Successful PhD for UKZN Statistics Lecturer
Multitasking has become the norm for newly-capped PhD graduate, Dr Sileshe Melesse.
Melesse has had to learn how to juggle his time between carrying out research for his doctorate while working as a full time lecturer at the School of Mathematics, Statistics and Computer Science.
Over the past four years he has had to ensure that his reading, analyses, writing and organising were all done almost simultaneously in order to move forward successfully.
Sileshe’s research titled: Covariates and Latents in Growth Modelling, focused on modelling the growth of a stem’s radius, as a function of tree age, as well as modelling other factors that might affect the growth of a tree. Both covariates and latent growth modelling approaches were used in the study.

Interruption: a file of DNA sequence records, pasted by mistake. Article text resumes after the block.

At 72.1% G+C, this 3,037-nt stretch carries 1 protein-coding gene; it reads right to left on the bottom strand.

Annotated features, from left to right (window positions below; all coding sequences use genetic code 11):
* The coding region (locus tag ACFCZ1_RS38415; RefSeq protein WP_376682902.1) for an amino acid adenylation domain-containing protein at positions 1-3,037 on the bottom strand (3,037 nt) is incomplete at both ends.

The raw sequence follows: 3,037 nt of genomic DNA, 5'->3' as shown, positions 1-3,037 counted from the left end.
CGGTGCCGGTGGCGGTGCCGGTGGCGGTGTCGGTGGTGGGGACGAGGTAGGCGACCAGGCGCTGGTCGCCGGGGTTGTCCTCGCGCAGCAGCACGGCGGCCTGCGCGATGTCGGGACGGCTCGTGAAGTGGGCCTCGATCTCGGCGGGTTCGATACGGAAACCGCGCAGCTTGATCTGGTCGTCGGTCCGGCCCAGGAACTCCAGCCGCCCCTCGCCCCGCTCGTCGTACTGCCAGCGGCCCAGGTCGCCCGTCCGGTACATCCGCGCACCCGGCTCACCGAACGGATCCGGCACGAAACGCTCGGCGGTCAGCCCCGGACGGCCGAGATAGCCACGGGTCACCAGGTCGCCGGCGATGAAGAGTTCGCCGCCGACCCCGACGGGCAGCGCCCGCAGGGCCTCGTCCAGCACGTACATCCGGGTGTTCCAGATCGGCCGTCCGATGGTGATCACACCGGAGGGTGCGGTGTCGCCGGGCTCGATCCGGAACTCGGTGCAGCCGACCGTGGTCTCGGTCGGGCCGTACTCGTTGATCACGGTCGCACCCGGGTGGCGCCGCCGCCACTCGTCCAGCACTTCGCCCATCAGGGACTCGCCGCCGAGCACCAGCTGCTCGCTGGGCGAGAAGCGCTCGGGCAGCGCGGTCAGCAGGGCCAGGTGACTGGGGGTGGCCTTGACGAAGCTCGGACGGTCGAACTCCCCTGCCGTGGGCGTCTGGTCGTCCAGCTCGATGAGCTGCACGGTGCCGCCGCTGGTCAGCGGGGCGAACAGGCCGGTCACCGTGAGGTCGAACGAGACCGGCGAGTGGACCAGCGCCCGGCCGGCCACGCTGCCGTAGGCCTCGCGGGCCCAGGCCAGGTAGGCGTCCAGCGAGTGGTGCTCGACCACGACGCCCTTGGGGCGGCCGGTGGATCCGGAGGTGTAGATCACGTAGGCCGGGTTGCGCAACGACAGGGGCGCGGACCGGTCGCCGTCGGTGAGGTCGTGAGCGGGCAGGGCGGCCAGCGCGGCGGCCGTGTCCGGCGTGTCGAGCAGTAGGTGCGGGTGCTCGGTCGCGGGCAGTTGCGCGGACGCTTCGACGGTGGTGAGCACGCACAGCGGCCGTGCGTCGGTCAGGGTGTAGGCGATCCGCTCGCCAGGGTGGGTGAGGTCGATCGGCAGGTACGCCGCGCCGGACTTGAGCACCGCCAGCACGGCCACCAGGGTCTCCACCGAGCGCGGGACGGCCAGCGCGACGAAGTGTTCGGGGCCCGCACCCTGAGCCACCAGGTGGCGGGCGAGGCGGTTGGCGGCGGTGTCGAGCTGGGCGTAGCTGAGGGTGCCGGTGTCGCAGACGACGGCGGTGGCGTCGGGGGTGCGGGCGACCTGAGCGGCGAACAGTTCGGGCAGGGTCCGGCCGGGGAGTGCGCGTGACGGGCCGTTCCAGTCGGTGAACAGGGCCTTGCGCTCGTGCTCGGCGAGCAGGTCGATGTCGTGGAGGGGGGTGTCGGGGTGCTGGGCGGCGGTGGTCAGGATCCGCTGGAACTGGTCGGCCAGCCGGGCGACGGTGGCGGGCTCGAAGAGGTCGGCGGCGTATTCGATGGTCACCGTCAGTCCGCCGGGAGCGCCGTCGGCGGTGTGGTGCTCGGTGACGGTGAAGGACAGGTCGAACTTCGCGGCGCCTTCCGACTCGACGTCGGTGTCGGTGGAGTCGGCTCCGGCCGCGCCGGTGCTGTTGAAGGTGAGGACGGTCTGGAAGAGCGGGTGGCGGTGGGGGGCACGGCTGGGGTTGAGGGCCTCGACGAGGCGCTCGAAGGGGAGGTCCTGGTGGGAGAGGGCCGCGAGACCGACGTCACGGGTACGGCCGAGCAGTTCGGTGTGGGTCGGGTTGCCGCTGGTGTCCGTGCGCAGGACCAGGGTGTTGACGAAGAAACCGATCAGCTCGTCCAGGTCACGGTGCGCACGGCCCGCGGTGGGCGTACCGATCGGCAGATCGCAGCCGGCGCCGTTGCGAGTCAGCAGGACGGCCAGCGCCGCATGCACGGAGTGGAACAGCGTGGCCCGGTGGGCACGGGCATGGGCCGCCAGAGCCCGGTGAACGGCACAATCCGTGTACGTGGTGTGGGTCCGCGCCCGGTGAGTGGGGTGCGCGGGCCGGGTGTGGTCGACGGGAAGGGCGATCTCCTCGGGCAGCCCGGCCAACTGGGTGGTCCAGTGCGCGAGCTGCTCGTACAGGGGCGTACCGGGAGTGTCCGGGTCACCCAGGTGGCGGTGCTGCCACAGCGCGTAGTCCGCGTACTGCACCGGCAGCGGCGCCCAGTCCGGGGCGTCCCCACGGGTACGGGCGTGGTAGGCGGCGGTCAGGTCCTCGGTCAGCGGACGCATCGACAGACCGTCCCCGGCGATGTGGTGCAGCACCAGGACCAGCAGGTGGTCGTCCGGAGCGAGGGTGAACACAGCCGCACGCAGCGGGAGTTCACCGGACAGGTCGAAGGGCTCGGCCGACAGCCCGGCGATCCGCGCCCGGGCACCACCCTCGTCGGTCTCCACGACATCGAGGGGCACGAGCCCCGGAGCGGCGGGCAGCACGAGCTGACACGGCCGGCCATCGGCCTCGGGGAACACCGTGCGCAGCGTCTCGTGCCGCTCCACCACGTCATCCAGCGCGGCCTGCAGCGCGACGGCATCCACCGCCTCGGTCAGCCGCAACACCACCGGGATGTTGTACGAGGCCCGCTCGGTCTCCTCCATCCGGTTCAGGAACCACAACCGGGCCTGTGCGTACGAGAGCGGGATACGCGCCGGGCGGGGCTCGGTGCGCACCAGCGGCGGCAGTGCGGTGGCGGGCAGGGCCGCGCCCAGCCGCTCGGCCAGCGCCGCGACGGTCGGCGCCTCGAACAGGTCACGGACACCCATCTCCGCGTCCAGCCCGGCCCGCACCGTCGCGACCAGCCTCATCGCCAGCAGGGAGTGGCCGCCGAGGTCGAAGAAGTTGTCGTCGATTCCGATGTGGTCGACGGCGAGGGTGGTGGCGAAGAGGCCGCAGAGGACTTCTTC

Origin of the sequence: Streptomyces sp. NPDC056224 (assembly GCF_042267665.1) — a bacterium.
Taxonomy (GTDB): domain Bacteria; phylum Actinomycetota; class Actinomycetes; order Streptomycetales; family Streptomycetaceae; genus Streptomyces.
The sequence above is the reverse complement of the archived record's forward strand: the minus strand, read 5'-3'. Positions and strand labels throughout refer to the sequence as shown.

Various functional statistical models were explored, including partial least squares, principal component regression, path models, nonlinear mixed models and additive mixed models.
Sileshe’s study focused on plantations of fast-growing tree species, and the climatic and genetic factors that influence stem radial growth of juvenile Eucalyptus hybrids on the east coast of South Africa.
Sileshe said he was motivated and encouraged by friends, colleagues and most importantly his supervisor, Professor Temesgen Zewotir. ‘I would like to encourage all junior academic staff to pursue a PhD part time,’ he said. ‘It is possible to accomplish this goal if one keeps working at it little by little.’